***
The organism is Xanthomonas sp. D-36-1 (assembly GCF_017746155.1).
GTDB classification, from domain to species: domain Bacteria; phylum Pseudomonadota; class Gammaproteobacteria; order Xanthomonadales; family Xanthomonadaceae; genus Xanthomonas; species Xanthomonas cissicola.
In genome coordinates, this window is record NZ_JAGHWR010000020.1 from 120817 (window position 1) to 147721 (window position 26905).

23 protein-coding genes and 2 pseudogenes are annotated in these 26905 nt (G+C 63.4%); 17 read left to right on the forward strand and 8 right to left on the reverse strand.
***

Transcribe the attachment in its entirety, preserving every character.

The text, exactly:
The organism is Xanthomonas sp. D-36-1 (assembly GCF_017746155.1).
GTDB classification, from domain to species: domain Bacteria; phylum Pseudomonadota; class Gammaproteobacteria; order Xanthomonadales; family Xanthomonadaceae; genus Xanthomonas; species Xanthomonas cissicola.
In genome coordinates, this window is record NZ_JAGHWR010000020.1 from 120817 (window position 1) to 147721 (window position 26905).

23 protein-coding genes and 2 pseudogenes are annotated in these 26905 nt (G+C 63.4%); 17 read left to right on the forward strand and 8 right to left on the reverse strand.